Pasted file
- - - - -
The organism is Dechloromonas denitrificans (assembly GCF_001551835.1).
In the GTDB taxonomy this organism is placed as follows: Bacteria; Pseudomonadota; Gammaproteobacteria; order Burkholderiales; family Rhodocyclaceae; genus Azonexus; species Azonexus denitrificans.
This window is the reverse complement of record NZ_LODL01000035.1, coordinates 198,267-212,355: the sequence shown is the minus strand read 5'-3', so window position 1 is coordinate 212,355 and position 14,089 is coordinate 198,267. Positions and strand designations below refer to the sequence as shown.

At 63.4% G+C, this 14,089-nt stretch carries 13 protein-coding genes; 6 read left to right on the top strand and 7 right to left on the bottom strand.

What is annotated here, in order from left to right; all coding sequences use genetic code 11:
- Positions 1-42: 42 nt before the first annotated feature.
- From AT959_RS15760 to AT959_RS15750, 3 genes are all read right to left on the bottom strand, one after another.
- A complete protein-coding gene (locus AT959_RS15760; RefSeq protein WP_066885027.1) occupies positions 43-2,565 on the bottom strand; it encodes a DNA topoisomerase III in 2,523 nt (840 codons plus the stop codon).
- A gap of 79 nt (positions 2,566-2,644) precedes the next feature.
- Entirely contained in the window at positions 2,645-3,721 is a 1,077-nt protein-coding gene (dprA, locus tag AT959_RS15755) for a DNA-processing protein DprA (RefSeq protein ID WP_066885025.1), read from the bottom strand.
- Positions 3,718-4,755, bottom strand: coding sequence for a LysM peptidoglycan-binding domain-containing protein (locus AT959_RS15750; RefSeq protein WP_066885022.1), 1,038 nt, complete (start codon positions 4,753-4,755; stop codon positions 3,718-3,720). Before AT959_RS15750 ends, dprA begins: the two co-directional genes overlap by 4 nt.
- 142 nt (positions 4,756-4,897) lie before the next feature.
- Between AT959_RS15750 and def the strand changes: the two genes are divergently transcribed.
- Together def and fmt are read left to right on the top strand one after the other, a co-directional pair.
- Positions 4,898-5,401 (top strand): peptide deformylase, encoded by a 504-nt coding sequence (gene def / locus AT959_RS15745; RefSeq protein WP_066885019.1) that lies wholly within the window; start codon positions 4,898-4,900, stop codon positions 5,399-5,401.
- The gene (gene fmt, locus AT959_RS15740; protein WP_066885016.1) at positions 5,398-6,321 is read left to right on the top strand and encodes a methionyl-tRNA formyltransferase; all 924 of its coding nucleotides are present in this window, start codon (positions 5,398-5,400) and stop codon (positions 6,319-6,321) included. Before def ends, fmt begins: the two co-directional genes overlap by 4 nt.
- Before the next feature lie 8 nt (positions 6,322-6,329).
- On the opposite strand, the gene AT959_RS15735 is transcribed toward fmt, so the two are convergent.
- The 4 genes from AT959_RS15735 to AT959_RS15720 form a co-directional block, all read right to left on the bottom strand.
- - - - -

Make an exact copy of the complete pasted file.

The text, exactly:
The organism is Dechloromonas denitrificans (assembly GCF_001551835.1).
In the GTDB taxonomy this organism is placed as follows: Bacteria; Pseudomonadota; Gammaproteobacteria; order Burkholderiales; family Rhodocyclaceae; genus Azonexus; species Azonexus denitrificans.
This window is the reverse complement of record NZ_LODL01000035.1, coordinates 198,267-212,355: the sequence shown is the minus strand read 5'-3', so window position 1 is coordinate 212,355 and position 14,089 is coordinate 198,267. Positions and strand designations below refer to the sequence as shown.

At 63.4% G+C, this 14,089-nt stretch carries 13 protein-coding genes; 6 read left to right on the top strand and 7 right to left on the bottom strand.

What is annotated here, in order from left to right; all coding sequences use genetic code 11:
- Positions 1-42: 42 nt before the first annotated feature.
- From AT959_RS15760 to AT959_RS15750, 3 genes are all read right to left on the bottom strand, one after another.
- A complete protein-coding gene (locus AT959_RS15760; RefSeq protein WP_066885027.1) occupies positions 43-2,565 on the bottom strand; it encodes a DNA topoisomerase III in 2,523 nt (840 codons plus the stop codon).
- A gap of 79 nt (positions 2,566-2,644) precedes the next feature.
- Entirely contained in the window at positions 2,645-3,721 is a 1,077-nt protein-coding gene (dprA, locus tag AT959_RS15755) for a DNA-processing protein DprA (RefSeq protein ID WP_066885025.1), read from the bottom strand.
- Positions 3,718-4,755, bottom strand: coding sequence for a LysM peptidoglycan-binding domain-containing protein (locus AT959_RS15750; RefSeq protein WP_066885022.1), 1,038 nt, complete (start codon positions 4,753-4,755; stop codon positions 3,718-3,720). Before AT959_RS15750 ends, dprA begins: the two co-directional genes overlap by 4 nt.
- 142 nt (positions 4,756-4,897) lie before the next feature.
- Between AT959_RS15750 and def the strand changes: the two genes are divergently transcribed.
- Together def and fmt are read left to right on the top strand one after the other, a co-directional pair.
- Positions 4,898-5,401 (top strand): peptide deformylase, encoded by a 504-nt coding sequence (gene def / locus AT959_RS15745; RefSeq protein WP_066885019.1) that lies wholly within the window; start codon positions 4,898-4,900, stop codon positions 5,399-5,401.
- The gene (gene fmt, locus AT959_RS15740; protein WP_066885016.1) at positions 5,398-6,321 is read left to right on the top strand and encodes a methionyl-tRNA formyltransferase; all 924 of its coding nucleotides are present in this window, start codon (positions 5,398-5,400) and stop codon (positions 6,319-6,321) included. Before def ends, fmt begins: the two co-directional genes overlap by 4 nt.
- Before the next feature lie 8 nt (positions 6,322-6,329).
- On the opposite strand, the gene AT959_RS15735 is transcribed toward fmt, so the two are convergent.
- The 4 genes from AT959_RS15735 to AT959_RS15720 form a co-directional block, all read right to left on the bottom strand.